Piaget’s Rose Collection has a unique and romantic story. Being close to Christmas time, Piaget Rose Collection conveys emotions and a message of true love and affection. A flower to be cherished forever.
This collection is the translation into the finest jewellery of a deep and lifelong lasting passion, that of Yves Piaget for roses, true muses and sources of inspiration for Piaget’s flowery creations.
True to his love, the rose as a creative motif makes its first appearance in 1960s – jewellery and watches collections with refined diamond-set petals. A poetic and evocative icon, which values Yves Piaget the winning place in 1976, with a gold rose crafted in the Piaget workshops, while being a member of the Geneva International New Rose Competition jury. His passion for these amazing flowers was awarded in 1982, when the winner of the competition, created by the famed rose-breeder Meilland, was christened the “Yves Piaget rose”.
A devotion, this of Yves Piaget for roses, which goes as far as to craft a life-sized 18k gold rose, to be offered as award to all the laureates of the Geneva International New Rose Competition.
The Yves Piaget rose celebrated its 30th anniversary in 2012. Marking the occasion as nature intended, Piaget is cultivating new pieces to blossom out of its collections. From stud earrings to the secret watch set with 668 brilliant-cut diamonds, the dream remains intact.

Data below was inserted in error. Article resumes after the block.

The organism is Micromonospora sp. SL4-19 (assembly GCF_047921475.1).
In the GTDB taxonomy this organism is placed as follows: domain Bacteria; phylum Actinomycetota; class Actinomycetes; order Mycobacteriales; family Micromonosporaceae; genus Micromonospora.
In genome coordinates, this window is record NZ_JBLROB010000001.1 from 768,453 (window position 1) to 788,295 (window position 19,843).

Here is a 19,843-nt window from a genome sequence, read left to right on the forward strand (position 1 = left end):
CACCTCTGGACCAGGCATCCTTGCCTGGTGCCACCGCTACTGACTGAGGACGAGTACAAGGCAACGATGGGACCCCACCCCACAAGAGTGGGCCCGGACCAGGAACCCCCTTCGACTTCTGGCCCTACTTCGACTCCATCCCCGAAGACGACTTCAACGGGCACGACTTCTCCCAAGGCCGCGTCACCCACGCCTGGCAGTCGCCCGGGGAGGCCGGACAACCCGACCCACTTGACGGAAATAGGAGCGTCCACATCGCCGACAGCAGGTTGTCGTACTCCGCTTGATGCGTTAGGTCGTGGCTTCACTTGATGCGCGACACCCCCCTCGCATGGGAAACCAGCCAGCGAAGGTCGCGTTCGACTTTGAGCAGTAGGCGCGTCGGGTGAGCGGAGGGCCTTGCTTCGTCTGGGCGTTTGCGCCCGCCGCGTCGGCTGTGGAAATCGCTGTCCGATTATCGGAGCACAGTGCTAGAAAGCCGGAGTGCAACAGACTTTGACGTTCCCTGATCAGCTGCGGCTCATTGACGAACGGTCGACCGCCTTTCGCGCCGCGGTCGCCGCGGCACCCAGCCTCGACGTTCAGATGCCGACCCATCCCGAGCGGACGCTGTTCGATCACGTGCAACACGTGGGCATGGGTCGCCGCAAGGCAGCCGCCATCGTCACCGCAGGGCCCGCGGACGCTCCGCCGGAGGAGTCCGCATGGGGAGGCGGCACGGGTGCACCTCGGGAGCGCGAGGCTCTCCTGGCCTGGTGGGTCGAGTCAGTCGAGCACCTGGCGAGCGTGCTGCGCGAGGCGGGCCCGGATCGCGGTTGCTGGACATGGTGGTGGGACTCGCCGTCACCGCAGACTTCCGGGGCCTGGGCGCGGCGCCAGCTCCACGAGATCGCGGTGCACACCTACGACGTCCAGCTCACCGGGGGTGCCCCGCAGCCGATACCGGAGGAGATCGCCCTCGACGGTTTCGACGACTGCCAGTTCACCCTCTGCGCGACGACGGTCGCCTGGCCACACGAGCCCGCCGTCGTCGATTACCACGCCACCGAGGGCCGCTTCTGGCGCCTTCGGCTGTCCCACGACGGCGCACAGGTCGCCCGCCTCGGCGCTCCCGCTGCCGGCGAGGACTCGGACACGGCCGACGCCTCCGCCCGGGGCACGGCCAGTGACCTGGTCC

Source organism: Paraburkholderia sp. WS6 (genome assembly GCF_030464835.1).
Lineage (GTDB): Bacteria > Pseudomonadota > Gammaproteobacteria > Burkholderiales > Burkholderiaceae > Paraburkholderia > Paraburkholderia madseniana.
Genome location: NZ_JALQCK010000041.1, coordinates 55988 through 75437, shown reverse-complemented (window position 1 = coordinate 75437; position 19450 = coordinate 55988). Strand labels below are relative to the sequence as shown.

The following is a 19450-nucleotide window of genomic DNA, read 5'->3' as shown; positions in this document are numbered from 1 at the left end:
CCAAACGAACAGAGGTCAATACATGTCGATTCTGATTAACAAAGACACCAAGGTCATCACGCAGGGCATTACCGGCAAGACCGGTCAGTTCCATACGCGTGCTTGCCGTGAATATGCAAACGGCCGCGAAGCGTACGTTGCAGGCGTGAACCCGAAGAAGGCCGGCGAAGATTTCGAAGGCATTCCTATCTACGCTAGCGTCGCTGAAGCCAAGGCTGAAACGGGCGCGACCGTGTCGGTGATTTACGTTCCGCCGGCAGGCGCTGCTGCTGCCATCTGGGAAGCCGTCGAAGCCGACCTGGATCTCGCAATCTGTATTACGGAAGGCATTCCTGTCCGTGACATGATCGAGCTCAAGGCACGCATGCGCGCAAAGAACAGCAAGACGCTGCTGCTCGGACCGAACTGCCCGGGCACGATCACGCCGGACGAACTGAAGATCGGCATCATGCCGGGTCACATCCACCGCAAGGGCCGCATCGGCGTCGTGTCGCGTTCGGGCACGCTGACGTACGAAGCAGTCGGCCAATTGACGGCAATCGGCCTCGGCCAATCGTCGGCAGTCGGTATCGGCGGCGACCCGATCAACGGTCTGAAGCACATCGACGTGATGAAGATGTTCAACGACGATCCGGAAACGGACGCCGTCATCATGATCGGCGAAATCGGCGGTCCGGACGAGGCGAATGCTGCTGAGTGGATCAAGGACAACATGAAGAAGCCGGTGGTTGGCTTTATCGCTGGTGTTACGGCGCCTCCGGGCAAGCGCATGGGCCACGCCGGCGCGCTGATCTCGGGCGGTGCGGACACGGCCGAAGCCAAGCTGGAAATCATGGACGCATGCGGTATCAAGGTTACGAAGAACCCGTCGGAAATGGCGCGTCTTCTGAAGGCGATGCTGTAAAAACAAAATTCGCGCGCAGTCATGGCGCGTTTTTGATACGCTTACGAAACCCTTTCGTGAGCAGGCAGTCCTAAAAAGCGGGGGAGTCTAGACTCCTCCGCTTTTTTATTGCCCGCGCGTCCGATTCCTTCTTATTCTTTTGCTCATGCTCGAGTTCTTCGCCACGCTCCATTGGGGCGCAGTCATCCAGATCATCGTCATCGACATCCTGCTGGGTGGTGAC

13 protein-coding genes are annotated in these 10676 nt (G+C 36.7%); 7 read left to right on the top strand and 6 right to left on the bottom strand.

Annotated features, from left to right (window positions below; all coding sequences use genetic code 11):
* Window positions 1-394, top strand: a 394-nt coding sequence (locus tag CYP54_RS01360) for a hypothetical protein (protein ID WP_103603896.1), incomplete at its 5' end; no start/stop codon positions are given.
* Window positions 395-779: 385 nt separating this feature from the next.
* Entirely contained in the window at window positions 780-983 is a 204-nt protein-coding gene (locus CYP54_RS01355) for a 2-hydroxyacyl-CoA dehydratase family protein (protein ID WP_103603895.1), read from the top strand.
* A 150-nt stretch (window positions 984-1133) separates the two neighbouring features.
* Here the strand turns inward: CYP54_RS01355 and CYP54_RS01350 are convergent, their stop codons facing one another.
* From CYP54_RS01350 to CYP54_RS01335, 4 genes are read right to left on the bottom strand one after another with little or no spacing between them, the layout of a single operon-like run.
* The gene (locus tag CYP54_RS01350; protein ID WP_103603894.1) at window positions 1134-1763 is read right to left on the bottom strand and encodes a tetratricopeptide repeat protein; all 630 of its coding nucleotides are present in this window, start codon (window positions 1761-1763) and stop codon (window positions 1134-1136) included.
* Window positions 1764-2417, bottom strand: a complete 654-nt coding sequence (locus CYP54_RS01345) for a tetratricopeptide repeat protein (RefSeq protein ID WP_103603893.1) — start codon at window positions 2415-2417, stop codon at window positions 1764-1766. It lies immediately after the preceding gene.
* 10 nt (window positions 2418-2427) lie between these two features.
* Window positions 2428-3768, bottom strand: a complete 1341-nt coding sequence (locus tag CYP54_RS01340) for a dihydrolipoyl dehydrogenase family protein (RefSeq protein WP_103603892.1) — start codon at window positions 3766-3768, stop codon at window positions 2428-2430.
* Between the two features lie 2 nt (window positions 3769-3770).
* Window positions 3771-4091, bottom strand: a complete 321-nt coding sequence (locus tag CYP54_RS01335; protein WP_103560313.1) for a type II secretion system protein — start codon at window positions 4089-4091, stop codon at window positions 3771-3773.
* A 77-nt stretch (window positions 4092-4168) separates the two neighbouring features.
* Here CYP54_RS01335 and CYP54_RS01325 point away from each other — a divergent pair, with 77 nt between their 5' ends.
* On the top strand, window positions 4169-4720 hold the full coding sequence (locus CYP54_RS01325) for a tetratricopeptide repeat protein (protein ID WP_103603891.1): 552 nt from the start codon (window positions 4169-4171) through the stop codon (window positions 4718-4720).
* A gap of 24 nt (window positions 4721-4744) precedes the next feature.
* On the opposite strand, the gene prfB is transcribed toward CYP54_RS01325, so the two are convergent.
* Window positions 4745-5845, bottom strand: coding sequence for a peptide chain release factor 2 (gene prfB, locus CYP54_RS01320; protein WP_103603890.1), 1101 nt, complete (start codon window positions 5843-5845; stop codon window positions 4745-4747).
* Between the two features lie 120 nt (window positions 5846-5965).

The rose has a history that Piaget is committed to preserving. By becoming a patron of the project to restore the “former” rose garden of the Château de Malmaison, the watchmaker and jeweler is contributing to bringing one of the most beautiful testimonials to the love of roses back to life.
One woman above all others incarnates the passion for roses: the Empress Josephine. For her, roses were an essential presence. In her gardens, her salons, even on her clothing and in her hair, which she adorned with fresh flowers, roses were part of her daily life. She hired botanists and sent them out all over the world looking for species of roses that did not exist on the continent. She gave Redouté, the water color painter, a mandate to catalogue very precisely the varieties that she gathered together in the palace gardens. The rose garden she assembled is a veritable conservatory of roses. The works of Redouté, along with this exceptional garden itself, have lent an essential contribution to our knowledge of roses.
The woman whom Napoleon renamed Josephine had, from birth, a predilection for roses thanks to her given name, Rose. The collection that she brought together at Malmaison became one of the most beautiful and enviable collections in all of Europe, thanks to the diversity of some 250 varieties it contained in 1814. The Malmaison Museum will bring this collection to life again, and at the end of the reconstruction, it will present 750 rose bushes from the First to the Second Empire, enhancing our knowledge of the botanical work of the Empress. This project will take the form of a training site through partnership with the Centre de Formation Professionnelle et de Promotion Horticole of St. Germain-en-Laye.
Piaget is making a contribution to the restoration of the castle’s former rose garden to its original splendor by sponsoring the renovation project spearheaded by the Musée National de Malmaison, in preparation for the bicentennial of the death of the Empress in 2014. An ambitious program, of which Piaget is a solid partner, to enable the public to experience Josephine’s passion for roses.
Here are the jewels of this delicate and charming collection, to sparkle your Christmas up (to discover the fine watches of this collection, I will invite you to visit my blog Precious Hours, and read the post Piaget blooming Christmas):
Material courtesy of Piaget.
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